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|Title:||Essays on the economics of hedge funds|
|Published:||[Helsinki] : Aalto University, School of Economics, Department of Finance, 2012|
|Description:||ix, 142 s. : kuv. ; 25 cm.|
|Series:||Aalto University publication series. DOCTORAL DISSERTATIONS, 1799-4934 ; 44/2012|
|Index terms:||capital flow; financing; investment funds; pääomavirrat; rahoitus; sijoitusrahastot|
|Bibid:||608948 | Availability info (Aalto-Finna)|
|Abstract (eng):||The common denominator of the four essays in this dissertation is that they all study hedge funds. Over the past two decades, hedge funds have grown into a sizable industry, with the total assets under management topping 2 trillion dollars. This rapid growth, tales of stellar performance, and alleged roles in all recent financial turmoils have prompted both public and academic interest in hedge funds. This dissertation contributes to the existing literature and public debate by providing four peeks under the hood to better understand hedge funds.
The first essay studies currency speculation by hedge funds. It shows that hedge funds invest in a simple carry trade strategy, and that this activity affects interest rates, exchange rates, and the returns to currency speculation. The empirical results are consistent with a theoretical model of segmented international financial markets. The second essay investigates whether hedge funds provide immediacy on the stock market. The essay finds that hedge funds supply immediacy, but the supply decision varies significantly across fund types and in time. The immediacy supply of hedge funds also affects market liquidity, the liquidity premium, return reversals, and market volatility. The third essay finds capital flows to have a significant positive impact on hedge fund returns. Further, the impact of flows accounts for a sizable proportion of historical estimates of hedge fund alphas. The fourth and final essay studies return misreporting by hedge funds. It shows that a simple theoretical model can capture hedge fund managers’ misreporting motives. Misreporting affects estimates of risks and returns of hedge funds, as well as investors’ investment decisions.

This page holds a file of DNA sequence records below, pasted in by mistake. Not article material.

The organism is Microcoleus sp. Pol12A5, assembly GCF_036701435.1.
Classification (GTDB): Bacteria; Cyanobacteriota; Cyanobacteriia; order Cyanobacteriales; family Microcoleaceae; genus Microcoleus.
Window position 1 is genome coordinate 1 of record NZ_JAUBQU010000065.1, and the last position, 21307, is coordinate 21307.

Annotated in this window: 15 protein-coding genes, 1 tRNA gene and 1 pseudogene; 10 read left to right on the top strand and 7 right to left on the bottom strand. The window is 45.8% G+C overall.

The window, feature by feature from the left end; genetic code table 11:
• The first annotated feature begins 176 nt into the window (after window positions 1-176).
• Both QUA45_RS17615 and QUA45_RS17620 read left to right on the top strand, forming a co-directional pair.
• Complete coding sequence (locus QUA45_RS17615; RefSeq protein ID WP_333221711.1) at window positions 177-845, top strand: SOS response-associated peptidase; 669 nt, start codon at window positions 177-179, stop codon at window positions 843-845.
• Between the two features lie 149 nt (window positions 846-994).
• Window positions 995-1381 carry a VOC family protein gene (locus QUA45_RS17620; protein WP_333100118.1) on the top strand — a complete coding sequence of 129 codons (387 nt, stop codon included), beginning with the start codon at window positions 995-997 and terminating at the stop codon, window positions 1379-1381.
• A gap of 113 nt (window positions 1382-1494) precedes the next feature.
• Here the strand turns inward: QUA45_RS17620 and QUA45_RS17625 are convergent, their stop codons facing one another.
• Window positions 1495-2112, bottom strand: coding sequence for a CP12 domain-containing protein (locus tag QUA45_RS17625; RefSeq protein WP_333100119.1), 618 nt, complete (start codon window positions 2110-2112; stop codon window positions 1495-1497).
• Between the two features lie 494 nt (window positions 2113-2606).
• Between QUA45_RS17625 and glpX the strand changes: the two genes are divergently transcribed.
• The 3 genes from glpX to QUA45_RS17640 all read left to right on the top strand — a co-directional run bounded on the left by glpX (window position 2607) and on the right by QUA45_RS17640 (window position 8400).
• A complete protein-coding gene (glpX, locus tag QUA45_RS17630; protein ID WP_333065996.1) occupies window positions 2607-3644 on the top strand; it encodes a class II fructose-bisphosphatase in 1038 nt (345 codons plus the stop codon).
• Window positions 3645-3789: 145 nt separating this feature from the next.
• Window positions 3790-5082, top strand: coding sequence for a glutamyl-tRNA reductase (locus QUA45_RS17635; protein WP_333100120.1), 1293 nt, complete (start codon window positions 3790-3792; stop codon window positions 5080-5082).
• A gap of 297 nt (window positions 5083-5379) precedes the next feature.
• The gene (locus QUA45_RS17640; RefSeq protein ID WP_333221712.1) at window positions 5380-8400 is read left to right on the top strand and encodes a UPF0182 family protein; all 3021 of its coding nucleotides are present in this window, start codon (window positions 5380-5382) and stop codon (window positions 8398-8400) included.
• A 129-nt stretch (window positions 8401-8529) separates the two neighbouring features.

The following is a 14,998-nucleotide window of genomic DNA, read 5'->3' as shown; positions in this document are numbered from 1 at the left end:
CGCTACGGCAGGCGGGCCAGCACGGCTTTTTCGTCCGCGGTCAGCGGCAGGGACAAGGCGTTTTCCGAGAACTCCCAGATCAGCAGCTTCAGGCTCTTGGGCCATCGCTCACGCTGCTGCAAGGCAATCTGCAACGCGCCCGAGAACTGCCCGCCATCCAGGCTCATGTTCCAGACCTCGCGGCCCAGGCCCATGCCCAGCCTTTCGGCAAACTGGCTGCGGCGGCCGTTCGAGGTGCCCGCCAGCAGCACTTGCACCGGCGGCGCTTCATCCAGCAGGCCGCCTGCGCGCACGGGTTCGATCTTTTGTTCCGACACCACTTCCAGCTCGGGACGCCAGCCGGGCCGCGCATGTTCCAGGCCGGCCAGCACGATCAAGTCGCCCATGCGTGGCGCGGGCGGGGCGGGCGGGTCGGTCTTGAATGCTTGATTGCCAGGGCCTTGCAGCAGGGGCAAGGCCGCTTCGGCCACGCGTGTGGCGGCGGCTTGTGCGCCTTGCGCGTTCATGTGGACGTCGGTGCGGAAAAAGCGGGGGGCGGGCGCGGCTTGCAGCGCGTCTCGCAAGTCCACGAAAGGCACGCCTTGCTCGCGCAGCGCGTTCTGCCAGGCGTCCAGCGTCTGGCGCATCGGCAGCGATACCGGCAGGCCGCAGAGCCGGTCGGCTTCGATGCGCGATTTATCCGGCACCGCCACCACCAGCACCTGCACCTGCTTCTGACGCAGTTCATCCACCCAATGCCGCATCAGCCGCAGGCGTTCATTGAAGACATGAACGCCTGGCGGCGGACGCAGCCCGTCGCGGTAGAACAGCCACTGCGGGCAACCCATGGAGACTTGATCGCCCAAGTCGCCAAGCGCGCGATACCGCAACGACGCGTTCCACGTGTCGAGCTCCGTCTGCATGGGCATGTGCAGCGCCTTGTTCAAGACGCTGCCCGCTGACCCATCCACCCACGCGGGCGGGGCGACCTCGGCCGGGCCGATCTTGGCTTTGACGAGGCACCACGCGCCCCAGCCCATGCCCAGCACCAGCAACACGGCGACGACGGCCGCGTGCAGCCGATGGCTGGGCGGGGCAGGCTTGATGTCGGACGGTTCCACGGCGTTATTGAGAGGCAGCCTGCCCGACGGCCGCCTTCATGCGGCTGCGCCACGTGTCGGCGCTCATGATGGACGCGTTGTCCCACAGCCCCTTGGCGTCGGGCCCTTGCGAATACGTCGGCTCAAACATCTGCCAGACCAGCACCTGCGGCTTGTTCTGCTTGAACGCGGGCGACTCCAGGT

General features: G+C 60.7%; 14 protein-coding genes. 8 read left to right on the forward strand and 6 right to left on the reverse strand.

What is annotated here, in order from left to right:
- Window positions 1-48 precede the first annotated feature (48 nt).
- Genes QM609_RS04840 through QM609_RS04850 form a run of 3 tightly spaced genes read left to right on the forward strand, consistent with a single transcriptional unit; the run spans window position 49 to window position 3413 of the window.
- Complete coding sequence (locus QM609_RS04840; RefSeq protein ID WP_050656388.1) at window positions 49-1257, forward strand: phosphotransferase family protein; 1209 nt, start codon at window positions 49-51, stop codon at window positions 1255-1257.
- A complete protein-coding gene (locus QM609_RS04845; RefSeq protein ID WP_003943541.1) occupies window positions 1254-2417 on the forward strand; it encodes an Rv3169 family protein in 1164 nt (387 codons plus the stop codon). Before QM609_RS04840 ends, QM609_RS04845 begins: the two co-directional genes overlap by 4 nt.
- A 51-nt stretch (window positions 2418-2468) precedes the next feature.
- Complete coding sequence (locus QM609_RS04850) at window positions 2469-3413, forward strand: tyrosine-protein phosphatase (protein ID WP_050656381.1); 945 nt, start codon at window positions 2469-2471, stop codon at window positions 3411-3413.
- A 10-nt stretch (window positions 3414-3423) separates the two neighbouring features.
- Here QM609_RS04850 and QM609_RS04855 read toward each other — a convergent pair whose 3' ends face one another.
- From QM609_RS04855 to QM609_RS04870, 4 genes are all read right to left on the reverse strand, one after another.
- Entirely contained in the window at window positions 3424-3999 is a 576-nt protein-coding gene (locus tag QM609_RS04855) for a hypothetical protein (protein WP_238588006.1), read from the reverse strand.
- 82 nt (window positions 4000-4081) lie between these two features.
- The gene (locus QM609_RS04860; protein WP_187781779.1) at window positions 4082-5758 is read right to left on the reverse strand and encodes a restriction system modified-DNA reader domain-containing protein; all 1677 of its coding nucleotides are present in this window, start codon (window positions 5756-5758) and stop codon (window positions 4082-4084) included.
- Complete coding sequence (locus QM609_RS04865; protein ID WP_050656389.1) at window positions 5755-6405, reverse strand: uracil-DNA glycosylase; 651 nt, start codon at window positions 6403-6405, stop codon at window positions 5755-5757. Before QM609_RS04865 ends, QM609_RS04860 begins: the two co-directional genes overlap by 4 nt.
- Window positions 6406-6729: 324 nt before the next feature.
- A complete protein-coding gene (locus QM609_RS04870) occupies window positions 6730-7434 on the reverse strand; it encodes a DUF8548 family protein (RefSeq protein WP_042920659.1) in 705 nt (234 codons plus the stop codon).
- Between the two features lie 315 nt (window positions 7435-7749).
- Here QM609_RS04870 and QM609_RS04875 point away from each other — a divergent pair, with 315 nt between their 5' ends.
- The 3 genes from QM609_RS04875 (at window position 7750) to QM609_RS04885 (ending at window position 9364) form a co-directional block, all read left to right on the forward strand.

This dissertation reveals new facts about the sources of hedge fund returns, the macro-level effects of hedge fund activities, and the behavior of hedge fund managers and investors. These results should be of interest to the academic audience, as well as to the investing public and policymakers.
|Thesis defence announcement:|